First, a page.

I Will Follow You Into The Dark

I had the most beautiful dream last night. Still, it scared me just a little bit.

I lived in Telluride, CO, a tiny mining-turned-resort town tucked nearly 9000 feet into a tiny corner of the San Juan range, during the summer between my junior and senior years in college. At 9078 feet, the Telluride Regional Airport is the highest commercial airport in the United States. I used to drive up there to look at the stars, but I never landed there until well after college (two weeks before I started at The MTV, as a matter of fact). As you can imagine, a runway tucked on the side of a mountain doesn’t accommodate very large planes. It’s mostly twin props and some small private jets.

In the dream, I’m in a luxury condo high above town. In fact, the vantage point of the dream is from the western edge of the box canyon where the terrain prohibits development. But it’s a dream, so anything goes.

I’m looking out over the valley from the front door. Way down a long, steep driveway, my family is packing to leave. An enormous DC-9 swoops in over my shoulder, banking left just above the tree line. I had three thoughts in the dream: ‘That plane is too low, too big, and banking too early to make the airport.’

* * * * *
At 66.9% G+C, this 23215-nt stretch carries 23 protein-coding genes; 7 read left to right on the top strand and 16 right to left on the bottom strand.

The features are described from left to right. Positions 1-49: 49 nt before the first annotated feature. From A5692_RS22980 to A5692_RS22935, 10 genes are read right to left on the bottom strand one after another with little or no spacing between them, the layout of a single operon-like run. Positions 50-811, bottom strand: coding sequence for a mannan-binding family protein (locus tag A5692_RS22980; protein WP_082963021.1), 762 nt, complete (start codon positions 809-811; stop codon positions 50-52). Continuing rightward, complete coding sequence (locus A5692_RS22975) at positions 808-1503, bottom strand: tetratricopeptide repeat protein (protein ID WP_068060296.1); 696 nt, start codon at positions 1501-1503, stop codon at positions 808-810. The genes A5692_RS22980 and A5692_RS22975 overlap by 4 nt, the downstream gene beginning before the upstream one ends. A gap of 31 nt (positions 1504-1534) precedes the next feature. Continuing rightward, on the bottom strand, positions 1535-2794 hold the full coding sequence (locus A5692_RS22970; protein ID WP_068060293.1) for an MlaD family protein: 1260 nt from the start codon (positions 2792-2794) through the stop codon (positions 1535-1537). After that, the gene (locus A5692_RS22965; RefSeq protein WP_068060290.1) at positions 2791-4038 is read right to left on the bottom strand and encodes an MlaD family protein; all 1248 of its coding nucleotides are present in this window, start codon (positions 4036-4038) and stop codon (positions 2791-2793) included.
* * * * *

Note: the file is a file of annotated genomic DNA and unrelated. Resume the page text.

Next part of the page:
It barely clears the pine trees in my front yard, when I see a man straddling the tail section. He’s nearly as large as the plane. And he’s naked. It’s like a da Vinci / Magritte mash up. It’s startling, and beautiful.

Still, the plane’s too low, too big, and banking too early. I’m anticipating a crash. Instead, just as the plane disappears below the ridgeline, our neighbors pull up in a station wagon. They’re frantic. Their youngest child, barely a toddler, is scraped up, and unconscious. They lay him down on the driveway, kneeling over him. I summons my mother, who is in fact, and in the dream, an RN. She attends to the child, and the hysterical family, and all is well.

Later, the drama has passed. I’ve come down the mountain to town for a beer with my father and brother. I’m telling them about a business trip that I arranged to hang out with my high school friends Jon and Sibby and in Telluride. My dad laughs, and says, “Good deal, if you arrange it.” And then it’s time for me to catch my plane. But once again (see Wednesday’s post), I can’t get to the airport. My car breaks down. I find a payphone, but my father isn’t answering. I’ve lost my brother’s number. Knowing full well that I’m going to miss my flight, I begin walking along the highway into the inky black night.

I wake up about seventy-five feet above sea level. It’s barely six o’clock. I can’t fall back to sleep. I start my day a little bit shaken.

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